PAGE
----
having this sort of critical pessimism for our progress via technological innovation, as much as it might seem to conflict with the very core of being an experience designer for mobile technologies, actually helps me scrutinize every aspect of the experiences i design on a day-to-day basis

makes a lot of sense, right?

i don’t ever simply agree with the latest interaction paradigm and stick it into my design work just because its at the bleeding edge — or, if its something that works for the Facebook app, i don’t necessarily think its some experiential interaction we should simply copy-paste and plop over into an entirely different experience

although cookie cutter approaches can sometimes save a client money and cut corners off of the edge of time, i don’t bake like that at all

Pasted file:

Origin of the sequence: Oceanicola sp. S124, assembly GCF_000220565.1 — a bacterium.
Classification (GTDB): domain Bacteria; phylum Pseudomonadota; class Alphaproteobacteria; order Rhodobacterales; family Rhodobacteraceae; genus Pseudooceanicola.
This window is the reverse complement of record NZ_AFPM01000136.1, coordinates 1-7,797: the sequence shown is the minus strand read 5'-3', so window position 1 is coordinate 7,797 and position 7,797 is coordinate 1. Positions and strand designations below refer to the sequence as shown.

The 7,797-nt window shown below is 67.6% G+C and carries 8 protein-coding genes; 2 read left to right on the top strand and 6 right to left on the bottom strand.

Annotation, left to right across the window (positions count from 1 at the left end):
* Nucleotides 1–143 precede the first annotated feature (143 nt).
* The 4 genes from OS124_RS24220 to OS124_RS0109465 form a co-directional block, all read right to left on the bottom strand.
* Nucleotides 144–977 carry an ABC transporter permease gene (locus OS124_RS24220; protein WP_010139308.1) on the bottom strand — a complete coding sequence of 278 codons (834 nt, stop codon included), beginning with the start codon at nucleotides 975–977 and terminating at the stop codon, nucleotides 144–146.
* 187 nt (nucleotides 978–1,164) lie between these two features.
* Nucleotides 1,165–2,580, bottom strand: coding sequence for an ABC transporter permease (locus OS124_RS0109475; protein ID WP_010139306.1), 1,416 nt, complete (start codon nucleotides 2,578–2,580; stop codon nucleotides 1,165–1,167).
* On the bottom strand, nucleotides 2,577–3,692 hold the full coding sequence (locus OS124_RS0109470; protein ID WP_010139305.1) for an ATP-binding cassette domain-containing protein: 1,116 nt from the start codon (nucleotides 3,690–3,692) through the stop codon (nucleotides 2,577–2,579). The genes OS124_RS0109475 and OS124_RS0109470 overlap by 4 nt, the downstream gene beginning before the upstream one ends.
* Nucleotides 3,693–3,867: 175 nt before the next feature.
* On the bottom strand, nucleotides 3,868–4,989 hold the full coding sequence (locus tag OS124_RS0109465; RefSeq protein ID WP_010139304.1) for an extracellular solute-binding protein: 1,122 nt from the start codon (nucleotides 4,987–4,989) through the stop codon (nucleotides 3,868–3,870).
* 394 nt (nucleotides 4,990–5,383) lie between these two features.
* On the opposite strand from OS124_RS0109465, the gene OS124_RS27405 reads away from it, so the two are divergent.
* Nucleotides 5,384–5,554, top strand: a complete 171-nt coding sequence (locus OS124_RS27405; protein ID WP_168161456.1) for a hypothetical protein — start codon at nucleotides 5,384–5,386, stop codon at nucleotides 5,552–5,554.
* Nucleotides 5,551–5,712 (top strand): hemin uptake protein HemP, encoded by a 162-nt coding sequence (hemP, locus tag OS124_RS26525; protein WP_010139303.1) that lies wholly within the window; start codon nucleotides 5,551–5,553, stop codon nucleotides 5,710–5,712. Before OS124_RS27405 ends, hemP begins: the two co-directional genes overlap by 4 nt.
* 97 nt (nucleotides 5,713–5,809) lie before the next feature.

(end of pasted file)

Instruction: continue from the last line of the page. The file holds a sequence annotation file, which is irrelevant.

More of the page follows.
hope you don’t mind, but i think we should really craft these experiences in very thoughtful and deliberate ways — and we should review and assess each design in an iterative fashion and see how that design work or doesn’t work and adjust it along the way using real human decision-making processes as informed by smart interpretation of the findings we gather from usability, data collection from embedded metric reporting mechanisms, qualitative observation and interviewing, all that amazing stuff that makes us more like cartoonish forensic scientists and crime scene investigators with pockets full of pixels as opposed to little DaVinci’s with a big paint-by-number outlook on how to cobble together the Mona Lisa 2.0

ya know?

so, back to Wroblewski and Martin, now, perhaps?

depending on your outlook, your mood and the people you socially experience along the journey of your day, you might view the new push to mobilize just about damned near everything as either extremely negative or extremely positive — if we translate that to the theatrical equivalents of asking something like: